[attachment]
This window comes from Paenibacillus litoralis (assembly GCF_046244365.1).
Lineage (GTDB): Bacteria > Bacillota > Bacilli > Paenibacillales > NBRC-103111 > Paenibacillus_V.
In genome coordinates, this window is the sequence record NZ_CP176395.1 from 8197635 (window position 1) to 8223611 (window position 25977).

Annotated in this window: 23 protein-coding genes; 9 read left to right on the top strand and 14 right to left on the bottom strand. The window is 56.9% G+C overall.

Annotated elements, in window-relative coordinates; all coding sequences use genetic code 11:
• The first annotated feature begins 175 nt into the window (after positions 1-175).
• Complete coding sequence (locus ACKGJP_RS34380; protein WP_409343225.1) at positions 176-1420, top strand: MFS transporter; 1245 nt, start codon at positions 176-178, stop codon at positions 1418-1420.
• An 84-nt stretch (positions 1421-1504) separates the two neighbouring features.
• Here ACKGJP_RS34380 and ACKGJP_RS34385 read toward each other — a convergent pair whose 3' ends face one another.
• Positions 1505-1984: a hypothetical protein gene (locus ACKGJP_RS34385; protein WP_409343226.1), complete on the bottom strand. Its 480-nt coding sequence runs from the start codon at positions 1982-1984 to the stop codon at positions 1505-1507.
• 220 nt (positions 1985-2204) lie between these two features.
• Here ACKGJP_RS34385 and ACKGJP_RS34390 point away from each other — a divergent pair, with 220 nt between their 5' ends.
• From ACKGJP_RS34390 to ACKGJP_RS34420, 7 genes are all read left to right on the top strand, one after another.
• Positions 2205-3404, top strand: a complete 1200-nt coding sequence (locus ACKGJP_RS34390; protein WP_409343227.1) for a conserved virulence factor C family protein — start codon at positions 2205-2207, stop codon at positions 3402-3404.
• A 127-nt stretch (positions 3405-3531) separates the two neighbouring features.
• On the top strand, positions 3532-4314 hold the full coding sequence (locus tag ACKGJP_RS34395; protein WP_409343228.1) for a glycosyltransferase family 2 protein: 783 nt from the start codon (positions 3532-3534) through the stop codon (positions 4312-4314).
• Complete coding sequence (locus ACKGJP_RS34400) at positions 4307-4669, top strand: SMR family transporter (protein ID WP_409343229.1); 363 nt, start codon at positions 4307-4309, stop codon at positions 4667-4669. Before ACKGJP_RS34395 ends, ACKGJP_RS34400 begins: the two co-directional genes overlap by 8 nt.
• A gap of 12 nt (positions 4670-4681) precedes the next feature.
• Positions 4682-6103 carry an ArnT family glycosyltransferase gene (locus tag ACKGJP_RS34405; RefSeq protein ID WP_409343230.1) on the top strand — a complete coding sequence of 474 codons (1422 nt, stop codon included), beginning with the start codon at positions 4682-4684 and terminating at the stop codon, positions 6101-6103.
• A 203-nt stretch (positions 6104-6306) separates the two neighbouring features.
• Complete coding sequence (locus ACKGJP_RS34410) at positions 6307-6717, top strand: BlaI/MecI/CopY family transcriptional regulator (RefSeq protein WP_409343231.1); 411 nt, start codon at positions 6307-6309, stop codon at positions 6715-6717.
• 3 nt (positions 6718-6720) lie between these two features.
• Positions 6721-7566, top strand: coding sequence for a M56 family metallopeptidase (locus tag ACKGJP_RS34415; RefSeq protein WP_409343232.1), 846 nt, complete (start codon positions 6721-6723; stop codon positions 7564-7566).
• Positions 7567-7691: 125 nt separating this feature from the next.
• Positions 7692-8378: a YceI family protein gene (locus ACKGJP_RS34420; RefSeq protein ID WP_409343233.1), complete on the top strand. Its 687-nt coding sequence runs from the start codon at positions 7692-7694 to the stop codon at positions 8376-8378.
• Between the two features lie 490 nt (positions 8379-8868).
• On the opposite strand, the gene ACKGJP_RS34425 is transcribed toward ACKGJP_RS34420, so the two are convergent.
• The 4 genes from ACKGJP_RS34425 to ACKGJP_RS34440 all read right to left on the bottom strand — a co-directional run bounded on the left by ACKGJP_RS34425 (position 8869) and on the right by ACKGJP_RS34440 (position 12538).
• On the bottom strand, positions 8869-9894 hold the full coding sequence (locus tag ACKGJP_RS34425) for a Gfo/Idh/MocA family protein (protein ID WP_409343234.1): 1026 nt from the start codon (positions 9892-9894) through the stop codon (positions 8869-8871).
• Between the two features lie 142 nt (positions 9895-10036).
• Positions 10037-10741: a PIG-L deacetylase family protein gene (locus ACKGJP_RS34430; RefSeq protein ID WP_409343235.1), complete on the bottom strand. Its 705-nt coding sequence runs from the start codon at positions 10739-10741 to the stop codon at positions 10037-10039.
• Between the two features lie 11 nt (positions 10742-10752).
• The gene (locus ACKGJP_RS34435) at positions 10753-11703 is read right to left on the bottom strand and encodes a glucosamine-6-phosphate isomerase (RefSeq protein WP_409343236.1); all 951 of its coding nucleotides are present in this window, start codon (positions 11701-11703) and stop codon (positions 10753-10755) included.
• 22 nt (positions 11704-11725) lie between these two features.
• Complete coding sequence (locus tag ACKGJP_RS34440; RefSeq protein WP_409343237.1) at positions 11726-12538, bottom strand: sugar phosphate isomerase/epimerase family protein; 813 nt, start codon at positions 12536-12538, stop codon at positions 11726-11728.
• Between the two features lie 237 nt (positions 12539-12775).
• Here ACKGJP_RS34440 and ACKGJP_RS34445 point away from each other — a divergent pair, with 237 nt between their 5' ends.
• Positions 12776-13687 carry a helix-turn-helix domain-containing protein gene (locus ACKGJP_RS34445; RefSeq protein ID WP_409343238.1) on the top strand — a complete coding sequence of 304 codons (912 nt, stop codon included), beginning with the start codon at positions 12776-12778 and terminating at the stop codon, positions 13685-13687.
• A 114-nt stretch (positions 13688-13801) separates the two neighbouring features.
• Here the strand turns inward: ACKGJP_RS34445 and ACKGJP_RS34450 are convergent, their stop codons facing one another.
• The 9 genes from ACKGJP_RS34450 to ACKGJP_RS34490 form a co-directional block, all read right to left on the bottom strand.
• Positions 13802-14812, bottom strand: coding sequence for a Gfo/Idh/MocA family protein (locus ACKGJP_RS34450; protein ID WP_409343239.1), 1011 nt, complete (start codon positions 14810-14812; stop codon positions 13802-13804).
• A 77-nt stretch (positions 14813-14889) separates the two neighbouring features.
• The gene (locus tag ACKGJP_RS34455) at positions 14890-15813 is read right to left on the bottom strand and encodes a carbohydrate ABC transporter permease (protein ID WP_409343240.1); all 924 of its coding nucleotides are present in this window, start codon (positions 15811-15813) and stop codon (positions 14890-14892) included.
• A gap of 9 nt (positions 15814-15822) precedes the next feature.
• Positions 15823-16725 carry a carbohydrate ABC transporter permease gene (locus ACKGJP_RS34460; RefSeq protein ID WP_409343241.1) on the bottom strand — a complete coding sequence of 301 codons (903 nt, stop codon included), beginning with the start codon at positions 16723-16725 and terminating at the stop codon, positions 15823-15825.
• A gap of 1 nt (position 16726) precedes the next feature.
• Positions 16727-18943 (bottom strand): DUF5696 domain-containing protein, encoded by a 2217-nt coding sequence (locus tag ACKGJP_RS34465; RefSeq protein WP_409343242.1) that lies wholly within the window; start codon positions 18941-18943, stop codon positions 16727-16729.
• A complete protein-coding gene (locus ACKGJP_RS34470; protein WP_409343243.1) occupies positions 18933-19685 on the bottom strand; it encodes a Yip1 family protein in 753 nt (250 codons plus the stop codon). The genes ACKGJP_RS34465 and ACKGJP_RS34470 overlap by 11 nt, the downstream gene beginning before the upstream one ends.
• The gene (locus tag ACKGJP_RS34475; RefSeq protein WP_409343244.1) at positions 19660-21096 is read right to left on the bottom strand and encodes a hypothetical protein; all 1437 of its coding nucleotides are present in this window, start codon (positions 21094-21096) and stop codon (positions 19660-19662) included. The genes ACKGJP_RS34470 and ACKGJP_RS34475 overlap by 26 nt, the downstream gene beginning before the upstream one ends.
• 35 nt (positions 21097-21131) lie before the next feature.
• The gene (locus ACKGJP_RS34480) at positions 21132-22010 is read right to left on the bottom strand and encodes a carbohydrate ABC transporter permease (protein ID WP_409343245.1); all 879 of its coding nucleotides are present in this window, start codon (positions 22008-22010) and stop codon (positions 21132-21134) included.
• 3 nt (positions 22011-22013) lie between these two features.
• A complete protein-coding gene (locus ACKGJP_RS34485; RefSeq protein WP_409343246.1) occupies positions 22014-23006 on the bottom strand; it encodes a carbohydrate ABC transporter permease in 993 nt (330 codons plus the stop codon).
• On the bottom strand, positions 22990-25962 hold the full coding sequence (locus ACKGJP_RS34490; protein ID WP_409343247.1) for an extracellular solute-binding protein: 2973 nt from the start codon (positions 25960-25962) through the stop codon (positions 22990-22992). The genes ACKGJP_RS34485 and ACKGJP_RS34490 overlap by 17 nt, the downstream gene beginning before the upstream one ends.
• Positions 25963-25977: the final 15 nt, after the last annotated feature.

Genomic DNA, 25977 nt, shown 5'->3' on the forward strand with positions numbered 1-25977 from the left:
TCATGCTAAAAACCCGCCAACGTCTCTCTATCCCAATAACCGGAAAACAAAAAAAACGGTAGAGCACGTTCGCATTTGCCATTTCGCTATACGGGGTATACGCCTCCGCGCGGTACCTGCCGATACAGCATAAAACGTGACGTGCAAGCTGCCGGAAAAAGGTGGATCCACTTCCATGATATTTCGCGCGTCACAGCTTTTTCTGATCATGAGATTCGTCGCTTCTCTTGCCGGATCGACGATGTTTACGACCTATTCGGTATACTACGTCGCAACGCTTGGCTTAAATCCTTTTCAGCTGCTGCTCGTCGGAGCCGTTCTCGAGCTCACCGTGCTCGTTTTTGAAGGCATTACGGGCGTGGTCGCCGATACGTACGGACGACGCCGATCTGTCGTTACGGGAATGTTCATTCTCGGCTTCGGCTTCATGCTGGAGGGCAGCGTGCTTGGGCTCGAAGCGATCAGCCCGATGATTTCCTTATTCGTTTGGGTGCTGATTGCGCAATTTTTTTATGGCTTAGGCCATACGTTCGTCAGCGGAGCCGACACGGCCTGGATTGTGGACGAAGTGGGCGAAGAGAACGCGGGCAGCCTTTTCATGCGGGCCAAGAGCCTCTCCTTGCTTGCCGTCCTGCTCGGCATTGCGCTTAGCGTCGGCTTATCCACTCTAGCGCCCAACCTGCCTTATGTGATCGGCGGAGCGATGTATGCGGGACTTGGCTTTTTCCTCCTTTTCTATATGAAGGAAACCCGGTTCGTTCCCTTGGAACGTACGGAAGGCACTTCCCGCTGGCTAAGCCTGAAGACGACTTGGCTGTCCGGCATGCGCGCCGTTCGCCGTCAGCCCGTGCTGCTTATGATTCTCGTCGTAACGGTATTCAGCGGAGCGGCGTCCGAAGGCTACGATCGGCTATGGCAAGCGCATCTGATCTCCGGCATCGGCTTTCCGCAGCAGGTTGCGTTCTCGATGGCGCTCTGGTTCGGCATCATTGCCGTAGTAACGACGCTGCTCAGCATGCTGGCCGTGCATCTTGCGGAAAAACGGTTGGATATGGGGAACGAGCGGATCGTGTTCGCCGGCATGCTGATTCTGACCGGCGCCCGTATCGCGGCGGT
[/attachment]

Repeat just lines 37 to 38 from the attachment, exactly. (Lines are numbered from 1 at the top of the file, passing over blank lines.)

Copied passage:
• Here ACKGJP_RS34440 and ACKGJP_RS34445 point away from each other — a divergent pair, with 237 nt between their 5' ends.
• Positions 12776-13687 carry a helix-turn-helix domain-containing protein gene (locus ACKGJP_RS34445; RefSeq protein ID WP_409343238.1) on the top strand — a complete coding sequence of 304 codons (912 nt, stop codon included), beginning with the start codon at positions 12776-12778 and terminating at the stop codon, positions 13685-13687.